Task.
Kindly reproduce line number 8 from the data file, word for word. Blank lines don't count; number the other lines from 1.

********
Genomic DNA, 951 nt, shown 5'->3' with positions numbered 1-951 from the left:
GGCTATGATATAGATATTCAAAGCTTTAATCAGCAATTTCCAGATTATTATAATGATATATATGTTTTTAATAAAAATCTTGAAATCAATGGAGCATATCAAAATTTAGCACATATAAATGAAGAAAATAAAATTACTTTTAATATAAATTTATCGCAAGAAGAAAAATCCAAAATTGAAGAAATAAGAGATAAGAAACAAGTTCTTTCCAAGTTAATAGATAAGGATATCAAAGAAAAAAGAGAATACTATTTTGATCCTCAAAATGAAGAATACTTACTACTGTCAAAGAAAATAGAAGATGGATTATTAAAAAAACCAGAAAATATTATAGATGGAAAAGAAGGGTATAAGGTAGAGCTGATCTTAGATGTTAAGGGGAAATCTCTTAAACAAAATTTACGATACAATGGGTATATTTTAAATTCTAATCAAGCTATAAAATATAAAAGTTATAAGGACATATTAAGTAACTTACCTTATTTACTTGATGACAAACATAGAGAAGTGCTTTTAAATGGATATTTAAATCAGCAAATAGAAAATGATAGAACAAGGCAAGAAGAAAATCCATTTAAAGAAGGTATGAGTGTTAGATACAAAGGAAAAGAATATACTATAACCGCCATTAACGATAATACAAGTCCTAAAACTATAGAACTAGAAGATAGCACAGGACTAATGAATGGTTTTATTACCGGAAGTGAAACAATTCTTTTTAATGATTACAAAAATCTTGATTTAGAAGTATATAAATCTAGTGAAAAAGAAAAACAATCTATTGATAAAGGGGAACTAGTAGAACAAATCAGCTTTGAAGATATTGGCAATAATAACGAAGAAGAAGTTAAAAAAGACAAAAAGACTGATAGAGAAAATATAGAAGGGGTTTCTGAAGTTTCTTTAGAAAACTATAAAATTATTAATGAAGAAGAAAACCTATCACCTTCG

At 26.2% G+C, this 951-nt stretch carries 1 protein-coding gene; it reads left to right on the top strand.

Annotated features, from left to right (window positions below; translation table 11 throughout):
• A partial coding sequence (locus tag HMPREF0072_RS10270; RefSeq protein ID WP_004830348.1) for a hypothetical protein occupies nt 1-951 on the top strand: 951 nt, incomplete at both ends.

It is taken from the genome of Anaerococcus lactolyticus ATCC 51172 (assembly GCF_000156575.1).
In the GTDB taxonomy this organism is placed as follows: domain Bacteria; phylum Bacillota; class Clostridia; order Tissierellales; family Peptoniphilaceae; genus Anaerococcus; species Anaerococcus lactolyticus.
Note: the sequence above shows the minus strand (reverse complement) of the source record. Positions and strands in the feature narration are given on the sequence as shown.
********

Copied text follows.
Note: the sequence above shows the minus strand (reverse complement) of the source record. Positions and strands in the feature narration are given on the sequence as shown.